Defending the ‘Dark Ages’
In describing the violent culture of the fifth and sixth centuries, the term ‘Dark Ages’ has both meaning and resonance.
Recently, Kate Wiles took English Heritage to task for describing the period c.410 to 1066 as the ‘Dark Ages’, which the organisation does both in its timeline Story of England and in information boards at historical sites around the country.
Wiles is not alone in championing Anglo-Saxon England as being anything but ‘dark’. However, her call to arms suffers from similar flaws to the English Heritage timeline. It is not the term ‘Dark Ages’ per se that is wrong, it is how it is applied.
The root of the problem lies in the use of a single term to describe the period c. 410-1066 – 656 years is too long for a period to have any meaning. It amounts to more than 150 per cent of the late medieval period (1066-1485), which English Heritage considers too long and which it therefore divides into two sections (before and after the Black Death).
The massive variations of government and culture mark out these 656 years as a whole succession of tumultuous periods. England went from a state of post-Roman collapse to an emerging set of Anglo-Saxon kingdoms, fringed by Celtic ones. The number of those kingdoms diminished and rose and fell in importance until Æthelstan became king of England in 927. Before and after that date Britain was riven by Viking invasions. Parts of the kingdom were occupied by invaders; eventually the whole kingdom was subsumed in Cnut’s empire.
It is in describing the violent culture of the fifth and sixth centuries, combined with the obscurity of the politics of the period, that the term ‘Dark Ages’ has both meaning and resonance. When states collapse, the process is usually obscured by the confusion that surrounds that violence. Therefore the term is useful for those of us who need to explain to the public what happened when the Roman Empire crumbled.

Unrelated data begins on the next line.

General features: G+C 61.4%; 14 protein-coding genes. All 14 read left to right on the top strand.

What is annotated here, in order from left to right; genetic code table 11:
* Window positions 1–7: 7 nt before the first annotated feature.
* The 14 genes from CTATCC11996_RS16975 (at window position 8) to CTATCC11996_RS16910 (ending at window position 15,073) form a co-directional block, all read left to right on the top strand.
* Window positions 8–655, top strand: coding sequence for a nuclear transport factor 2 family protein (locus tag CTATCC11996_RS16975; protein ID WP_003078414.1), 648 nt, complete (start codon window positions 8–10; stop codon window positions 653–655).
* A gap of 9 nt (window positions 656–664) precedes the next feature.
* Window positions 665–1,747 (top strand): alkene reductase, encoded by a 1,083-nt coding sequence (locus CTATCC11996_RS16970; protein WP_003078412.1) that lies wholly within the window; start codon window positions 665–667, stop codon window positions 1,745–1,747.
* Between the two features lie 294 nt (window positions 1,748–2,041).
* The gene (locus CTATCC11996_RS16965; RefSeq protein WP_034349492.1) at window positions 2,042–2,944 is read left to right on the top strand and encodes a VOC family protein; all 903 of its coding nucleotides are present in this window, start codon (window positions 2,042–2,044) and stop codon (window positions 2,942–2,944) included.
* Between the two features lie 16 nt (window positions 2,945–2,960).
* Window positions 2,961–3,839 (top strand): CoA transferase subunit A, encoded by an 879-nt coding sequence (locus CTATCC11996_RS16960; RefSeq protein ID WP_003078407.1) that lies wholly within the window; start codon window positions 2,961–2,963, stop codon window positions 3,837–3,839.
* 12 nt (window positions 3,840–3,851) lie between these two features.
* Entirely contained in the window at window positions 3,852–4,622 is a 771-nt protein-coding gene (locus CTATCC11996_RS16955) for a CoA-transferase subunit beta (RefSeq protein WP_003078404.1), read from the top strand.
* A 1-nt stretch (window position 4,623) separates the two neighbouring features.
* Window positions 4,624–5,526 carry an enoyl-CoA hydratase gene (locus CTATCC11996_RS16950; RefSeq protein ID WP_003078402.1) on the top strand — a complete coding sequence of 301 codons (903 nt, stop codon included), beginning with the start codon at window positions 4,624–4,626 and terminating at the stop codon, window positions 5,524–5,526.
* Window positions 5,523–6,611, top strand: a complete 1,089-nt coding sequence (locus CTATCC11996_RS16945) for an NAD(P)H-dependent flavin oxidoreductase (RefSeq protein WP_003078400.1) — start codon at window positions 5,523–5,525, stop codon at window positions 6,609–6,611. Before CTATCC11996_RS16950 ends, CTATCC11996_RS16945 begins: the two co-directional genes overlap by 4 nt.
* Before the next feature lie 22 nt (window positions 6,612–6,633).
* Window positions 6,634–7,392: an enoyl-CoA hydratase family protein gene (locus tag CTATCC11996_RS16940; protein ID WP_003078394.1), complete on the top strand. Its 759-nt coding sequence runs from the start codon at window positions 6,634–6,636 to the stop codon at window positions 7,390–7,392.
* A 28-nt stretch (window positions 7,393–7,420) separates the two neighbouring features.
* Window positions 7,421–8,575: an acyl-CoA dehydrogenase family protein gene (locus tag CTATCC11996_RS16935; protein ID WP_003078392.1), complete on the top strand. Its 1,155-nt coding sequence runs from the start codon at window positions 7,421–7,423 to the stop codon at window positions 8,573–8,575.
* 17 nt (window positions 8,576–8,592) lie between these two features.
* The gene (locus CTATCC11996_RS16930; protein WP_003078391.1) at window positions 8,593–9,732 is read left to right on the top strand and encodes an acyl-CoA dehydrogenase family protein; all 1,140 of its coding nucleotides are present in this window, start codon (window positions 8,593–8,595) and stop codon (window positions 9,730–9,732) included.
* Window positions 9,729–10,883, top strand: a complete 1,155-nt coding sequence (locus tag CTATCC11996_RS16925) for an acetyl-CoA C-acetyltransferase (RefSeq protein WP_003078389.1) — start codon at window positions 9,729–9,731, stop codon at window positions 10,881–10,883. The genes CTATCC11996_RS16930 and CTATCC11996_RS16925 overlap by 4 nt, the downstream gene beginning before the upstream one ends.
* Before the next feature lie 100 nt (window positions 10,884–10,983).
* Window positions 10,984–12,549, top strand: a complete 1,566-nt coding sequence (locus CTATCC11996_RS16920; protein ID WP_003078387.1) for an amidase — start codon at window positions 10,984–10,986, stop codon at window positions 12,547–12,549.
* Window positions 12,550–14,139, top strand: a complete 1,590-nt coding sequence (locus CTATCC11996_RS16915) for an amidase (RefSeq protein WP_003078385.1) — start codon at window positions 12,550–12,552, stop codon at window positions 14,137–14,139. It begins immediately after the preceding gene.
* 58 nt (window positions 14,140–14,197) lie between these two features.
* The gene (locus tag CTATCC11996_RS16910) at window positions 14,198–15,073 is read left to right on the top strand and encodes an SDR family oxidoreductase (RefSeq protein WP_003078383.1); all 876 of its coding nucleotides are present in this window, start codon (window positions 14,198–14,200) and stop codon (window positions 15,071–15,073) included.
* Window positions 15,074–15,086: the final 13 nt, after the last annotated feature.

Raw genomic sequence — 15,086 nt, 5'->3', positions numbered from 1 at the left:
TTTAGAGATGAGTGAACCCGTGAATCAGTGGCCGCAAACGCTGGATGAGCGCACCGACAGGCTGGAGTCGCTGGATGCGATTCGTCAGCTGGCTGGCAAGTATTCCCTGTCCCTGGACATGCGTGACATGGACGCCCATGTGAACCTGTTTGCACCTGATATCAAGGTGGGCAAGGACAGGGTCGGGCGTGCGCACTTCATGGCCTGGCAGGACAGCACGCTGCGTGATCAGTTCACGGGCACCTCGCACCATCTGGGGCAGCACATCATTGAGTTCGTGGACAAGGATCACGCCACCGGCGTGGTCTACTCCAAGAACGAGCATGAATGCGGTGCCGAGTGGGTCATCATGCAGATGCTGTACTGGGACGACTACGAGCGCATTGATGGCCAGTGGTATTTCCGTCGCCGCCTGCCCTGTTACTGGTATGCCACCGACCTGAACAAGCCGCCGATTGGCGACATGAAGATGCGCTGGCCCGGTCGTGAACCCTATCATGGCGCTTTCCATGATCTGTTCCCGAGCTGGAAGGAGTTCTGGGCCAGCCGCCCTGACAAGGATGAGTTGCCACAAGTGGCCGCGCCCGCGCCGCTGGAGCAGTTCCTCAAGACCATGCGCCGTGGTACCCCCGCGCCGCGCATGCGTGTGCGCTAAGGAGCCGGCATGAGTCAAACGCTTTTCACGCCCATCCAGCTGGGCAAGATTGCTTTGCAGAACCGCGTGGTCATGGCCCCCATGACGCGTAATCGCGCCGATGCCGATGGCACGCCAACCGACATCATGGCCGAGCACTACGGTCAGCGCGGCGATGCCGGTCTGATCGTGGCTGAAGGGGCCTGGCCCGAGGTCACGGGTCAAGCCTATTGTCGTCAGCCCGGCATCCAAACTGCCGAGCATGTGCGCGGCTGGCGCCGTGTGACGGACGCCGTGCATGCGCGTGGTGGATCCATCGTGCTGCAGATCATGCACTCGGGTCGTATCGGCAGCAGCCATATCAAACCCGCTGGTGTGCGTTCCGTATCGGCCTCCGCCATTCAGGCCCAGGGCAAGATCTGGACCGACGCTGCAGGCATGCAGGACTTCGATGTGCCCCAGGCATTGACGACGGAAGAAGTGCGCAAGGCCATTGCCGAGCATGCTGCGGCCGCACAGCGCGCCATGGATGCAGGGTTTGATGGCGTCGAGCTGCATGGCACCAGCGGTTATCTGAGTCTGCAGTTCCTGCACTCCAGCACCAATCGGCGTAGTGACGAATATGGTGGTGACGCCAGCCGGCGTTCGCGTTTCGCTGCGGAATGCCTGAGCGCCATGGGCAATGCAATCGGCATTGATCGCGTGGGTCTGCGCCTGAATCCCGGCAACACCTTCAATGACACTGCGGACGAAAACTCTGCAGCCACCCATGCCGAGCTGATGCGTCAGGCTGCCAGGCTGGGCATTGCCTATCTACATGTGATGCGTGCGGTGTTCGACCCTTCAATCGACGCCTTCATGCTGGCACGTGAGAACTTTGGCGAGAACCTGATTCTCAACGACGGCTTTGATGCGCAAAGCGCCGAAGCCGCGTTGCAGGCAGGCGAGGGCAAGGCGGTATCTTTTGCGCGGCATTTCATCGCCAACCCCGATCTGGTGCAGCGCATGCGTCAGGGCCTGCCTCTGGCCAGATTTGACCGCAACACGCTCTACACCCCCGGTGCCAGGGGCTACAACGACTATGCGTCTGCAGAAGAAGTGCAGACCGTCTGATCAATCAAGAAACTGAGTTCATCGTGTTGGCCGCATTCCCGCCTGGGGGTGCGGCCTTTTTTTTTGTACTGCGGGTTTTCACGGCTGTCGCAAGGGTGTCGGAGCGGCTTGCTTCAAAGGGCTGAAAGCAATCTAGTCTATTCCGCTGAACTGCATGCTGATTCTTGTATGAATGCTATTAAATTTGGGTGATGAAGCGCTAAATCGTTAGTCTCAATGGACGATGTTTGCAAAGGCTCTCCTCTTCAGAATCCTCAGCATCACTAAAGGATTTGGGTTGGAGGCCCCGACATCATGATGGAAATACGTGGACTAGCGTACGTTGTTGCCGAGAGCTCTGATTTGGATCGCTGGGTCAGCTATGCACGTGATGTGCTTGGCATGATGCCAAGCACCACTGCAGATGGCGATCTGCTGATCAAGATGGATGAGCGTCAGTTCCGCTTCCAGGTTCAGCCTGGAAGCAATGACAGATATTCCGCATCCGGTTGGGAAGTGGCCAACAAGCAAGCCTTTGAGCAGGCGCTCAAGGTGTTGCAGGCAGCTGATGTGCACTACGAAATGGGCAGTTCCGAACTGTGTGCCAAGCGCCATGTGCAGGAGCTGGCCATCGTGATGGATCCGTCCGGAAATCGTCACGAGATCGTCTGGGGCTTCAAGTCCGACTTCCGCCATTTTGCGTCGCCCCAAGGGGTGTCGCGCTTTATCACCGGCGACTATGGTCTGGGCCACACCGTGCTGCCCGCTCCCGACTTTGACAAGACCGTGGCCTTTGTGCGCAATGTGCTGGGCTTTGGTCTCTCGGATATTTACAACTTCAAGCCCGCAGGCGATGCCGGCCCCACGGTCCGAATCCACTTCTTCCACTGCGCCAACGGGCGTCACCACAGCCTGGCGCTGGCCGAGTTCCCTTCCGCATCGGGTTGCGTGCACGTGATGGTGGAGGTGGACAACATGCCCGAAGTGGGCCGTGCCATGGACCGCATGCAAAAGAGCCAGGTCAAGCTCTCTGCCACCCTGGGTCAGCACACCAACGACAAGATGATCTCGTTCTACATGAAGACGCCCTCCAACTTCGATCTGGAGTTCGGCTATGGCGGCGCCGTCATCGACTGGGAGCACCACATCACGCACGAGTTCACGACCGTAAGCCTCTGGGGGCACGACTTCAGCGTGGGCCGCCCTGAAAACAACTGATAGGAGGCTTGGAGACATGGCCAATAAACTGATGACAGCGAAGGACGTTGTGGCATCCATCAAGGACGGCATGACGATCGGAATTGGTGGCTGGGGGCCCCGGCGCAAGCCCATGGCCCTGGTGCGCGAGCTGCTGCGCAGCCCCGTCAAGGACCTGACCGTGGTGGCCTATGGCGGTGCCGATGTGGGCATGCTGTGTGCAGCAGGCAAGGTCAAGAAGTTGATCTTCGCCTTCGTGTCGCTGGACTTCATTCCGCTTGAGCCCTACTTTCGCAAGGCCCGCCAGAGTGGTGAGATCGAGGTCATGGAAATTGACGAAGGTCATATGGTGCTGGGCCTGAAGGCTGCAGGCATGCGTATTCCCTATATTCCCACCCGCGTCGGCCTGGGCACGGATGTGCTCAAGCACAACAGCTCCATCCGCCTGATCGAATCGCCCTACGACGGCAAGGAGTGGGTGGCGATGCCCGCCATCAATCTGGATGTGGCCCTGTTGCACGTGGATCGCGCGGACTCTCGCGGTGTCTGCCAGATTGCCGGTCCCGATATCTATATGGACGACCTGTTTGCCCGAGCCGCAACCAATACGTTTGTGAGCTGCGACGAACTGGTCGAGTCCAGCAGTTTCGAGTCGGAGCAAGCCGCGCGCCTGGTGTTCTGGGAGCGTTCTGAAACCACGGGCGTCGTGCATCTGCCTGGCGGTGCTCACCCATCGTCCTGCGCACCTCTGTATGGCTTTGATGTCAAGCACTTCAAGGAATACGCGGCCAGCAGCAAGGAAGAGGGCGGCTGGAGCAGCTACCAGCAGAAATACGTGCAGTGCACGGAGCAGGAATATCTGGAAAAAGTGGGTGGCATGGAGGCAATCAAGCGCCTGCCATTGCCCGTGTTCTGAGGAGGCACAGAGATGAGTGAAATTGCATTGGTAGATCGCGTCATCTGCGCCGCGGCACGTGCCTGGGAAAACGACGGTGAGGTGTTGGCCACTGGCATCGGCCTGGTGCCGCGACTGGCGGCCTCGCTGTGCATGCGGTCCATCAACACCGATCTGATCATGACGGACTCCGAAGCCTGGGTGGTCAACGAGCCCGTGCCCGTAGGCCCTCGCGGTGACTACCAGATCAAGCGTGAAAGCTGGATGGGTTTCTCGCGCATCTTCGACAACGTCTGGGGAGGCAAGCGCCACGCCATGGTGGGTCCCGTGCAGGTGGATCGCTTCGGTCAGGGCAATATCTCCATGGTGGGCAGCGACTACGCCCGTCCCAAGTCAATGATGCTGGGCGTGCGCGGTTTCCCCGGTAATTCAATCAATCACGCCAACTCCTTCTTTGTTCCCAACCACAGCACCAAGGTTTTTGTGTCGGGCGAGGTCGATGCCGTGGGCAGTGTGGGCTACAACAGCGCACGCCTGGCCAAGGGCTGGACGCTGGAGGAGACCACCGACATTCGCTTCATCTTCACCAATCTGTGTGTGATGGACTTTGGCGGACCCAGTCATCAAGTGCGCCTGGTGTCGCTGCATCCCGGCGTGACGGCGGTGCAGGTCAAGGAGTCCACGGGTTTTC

However, the evidence that Wiles cites to diminish the idea that the Anglo-Saxon period was ‘dark’ dates from the seventh century or later. She states that the Anglo-Saxons ‘had an elaborate legal system’, that the country was ‘peopled with learned men and women, highly educated in Latin and English’, that ‘charters show that laws, administration and learning were not just for an educated elite’, that the coinage ‘shows an elaborate and controlled economy’, and that the Saxons ‘had trade routes stretching across the known world and were… able to buy spices pigments and cloth from thousands of miles away (many manuscripts use a blue pigment made from lapis lazuli, brought from Afghanistan).’
None of these things were true of England between 410 and 597. No set of law codes was written down until that of Æthelberht of Kent, after his conversion to Christianity (between 597 and 601). No charter or copy of a charter dates from before 600. No original Anglo-Saxon document of any sort – let alone one decorated in lapis lazuli – dates from those years. No coins were minted in England. No buildings survive beyond excavated post-holes, a few stone foundations and some walls incorporating re-used Roman bricks. The best evidence for long-distance trade is the excavated shards of pottery from abroad, but these could be as much due to the work of pirates as long-distance traders. The term ‘dark’ is appropriate for how little we can see of these two centuries and how little cultural achievement or innovation is visible.
A glimpse of what these ‘Dark Ages’ were was like for those that lived through them may be gleaned from Gildas’s Of the ruin and conquest of Britain, written in the first half of the sixth century. He wrote of the Saxon invasion that
all the columns were levelled with the ground by the frequent strokes of the battering-ram, all the husbandmen routed, together with their bishops, priests, and people, whilst the sword gleamed and the flames crackled around them on every side. Lamentable to behold, in the midst of the streets lay the tops of lofty towers, tumbled to the ground, stones of high walls, holy altars, fragments of human bodies, covered with livid clots of coagulated blood, looking as if they had been squeezed together in a press; and with no chance of being buried, save in the ruins of the houses, or in the ravening bellies of wild beasts and birds;